CARL Icahn’s efforts to take control of PC maker Dell have once again been rejected by a bid committee, despite him claiming to offer greater shareholder value than founder Michael Dell’s $24.4bn (£15.8bn) offer.
An independent group set up to ensure that investors gain maximum value from a takeover said yesterday that Icahn’s offer had “a $2.9bn funding shortfall”.
It said that if Icahn and bid partner Southeastern Asset Management won support for their takeover bid, shareholders could lose out massively, despite the offer being valued at $14 per share against Michael Dell’s $13.65.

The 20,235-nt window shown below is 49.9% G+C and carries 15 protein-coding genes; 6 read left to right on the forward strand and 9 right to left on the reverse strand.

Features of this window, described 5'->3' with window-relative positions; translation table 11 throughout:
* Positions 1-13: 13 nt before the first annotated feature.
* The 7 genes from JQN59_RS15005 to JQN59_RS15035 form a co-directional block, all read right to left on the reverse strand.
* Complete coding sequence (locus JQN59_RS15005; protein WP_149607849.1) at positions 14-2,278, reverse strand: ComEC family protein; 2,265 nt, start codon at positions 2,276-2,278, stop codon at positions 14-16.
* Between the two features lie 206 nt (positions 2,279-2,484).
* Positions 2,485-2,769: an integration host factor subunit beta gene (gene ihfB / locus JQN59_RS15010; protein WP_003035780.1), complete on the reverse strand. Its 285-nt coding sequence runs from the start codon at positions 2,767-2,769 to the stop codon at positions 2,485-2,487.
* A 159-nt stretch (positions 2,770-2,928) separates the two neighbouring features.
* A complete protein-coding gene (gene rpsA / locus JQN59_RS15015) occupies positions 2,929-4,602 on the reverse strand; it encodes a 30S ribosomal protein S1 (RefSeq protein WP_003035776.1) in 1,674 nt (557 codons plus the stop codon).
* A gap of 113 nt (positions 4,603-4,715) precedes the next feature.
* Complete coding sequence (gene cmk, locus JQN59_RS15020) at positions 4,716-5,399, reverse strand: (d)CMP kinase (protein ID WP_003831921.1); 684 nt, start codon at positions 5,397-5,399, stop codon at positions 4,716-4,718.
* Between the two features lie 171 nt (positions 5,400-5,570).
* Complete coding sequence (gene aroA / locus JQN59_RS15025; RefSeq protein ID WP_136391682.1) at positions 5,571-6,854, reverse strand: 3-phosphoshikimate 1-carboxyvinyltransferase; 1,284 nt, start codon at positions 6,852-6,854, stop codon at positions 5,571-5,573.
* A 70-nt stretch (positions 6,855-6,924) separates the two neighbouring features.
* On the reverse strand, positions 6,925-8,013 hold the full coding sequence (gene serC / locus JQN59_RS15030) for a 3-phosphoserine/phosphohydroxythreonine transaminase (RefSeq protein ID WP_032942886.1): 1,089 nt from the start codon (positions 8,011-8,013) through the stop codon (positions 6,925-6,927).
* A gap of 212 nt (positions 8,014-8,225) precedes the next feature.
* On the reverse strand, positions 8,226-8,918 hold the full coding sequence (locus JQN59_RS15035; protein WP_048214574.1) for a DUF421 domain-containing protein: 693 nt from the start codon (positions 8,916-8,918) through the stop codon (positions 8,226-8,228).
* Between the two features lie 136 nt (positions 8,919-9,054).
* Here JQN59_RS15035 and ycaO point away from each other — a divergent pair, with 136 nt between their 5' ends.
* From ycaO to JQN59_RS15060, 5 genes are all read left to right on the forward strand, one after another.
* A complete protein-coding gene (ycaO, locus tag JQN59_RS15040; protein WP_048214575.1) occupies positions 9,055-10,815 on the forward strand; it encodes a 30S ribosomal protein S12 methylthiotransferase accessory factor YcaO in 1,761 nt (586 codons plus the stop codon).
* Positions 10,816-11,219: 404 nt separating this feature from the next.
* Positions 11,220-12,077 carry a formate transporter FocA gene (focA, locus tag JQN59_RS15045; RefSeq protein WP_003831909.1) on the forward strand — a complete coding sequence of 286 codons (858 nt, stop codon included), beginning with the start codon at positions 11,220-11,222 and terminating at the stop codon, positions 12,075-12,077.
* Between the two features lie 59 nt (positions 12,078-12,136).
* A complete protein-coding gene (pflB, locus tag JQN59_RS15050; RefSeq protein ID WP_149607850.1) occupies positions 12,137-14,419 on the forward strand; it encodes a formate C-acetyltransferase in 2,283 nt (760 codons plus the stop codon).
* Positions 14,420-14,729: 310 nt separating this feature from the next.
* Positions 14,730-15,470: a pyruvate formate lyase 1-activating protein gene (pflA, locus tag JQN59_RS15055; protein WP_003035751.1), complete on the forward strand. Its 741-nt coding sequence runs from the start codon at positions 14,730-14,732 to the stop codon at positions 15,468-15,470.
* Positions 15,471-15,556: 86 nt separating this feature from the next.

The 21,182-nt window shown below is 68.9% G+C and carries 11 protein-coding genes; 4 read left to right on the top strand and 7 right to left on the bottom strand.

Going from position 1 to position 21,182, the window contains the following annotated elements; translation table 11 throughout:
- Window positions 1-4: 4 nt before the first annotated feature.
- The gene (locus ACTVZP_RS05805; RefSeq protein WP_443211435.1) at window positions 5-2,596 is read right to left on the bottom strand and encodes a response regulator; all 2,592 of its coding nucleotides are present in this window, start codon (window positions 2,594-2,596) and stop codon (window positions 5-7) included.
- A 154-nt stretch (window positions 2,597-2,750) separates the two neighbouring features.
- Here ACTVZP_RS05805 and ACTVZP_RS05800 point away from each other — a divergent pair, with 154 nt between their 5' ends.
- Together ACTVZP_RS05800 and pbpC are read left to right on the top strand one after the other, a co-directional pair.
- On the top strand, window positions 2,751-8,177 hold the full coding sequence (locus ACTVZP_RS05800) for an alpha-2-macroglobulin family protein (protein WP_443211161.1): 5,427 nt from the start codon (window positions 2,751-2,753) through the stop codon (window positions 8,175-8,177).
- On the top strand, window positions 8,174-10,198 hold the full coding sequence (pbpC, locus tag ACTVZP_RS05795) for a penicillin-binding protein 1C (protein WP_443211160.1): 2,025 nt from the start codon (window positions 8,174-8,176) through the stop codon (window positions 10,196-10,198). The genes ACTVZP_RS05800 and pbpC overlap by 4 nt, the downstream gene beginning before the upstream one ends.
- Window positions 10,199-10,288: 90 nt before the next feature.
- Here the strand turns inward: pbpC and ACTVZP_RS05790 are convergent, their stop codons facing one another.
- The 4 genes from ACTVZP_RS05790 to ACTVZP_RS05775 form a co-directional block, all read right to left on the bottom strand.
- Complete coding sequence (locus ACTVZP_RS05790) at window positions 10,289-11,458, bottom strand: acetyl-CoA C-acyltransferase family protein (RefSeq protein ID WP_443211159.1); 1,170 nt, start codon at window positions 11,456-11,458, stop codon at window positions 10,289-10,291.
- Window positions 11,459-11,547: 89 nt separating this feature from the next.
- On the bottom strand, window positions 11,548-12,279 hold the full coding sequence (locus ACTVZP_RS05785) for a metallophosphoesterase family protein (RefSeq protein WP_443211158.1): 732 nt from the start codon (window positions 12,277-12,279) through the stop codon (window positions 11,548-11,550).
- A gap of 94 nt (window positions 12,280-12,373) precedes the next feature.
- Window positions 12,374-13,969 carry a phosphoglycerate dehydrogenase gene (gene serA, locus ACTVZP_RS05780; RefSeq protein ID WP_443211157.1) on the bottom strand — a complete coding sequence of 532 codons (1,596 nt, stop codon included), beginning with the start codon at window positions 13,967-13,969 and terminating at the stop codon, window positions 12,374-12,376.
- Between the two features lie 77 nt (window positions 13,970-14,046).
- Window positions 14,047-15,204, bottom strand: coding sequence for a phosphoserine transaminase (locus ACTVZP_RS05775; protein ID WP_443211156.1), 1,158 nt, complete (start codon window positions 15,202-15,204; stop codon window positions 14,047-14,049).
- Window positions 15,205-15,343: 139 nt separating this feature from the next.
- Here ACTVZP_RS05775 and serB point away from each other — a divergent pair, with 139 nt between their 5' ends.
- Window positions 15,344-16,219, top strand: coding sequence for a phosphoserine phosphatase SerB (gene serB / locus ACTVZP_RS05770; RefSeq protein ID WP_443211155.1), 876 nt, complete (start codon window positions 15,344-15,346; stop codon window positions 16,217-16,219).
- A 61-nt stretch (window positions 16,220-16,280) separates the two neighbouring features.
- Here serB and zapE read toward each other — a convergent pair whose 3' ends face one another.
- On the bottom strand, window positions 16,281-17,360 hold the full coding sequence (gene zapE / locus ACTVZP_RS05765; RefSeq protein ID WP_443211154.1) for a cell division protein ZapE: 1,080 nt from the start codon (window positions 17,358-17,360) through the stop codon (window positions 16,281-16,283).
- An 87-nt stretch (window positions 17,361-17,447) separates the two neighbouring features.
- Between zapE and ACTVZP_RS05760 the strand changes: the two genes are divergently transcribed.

Rather than offering cash for shares, Icahn is proposing a complicated system that involves paying a special dividend to shareholders using a combination of loans and Dell’s own cash, and then buying the shares at a knockdown price.
The committee’s rejection of Icahn’s offer is the latest blow to the 77-year-old’s attempt to take control. His previous proposal was also rejected after it was seen as having significant funding gaps.
Dell’s shareholders will vote on whether to accept Michael Dell’s offer on 18 July.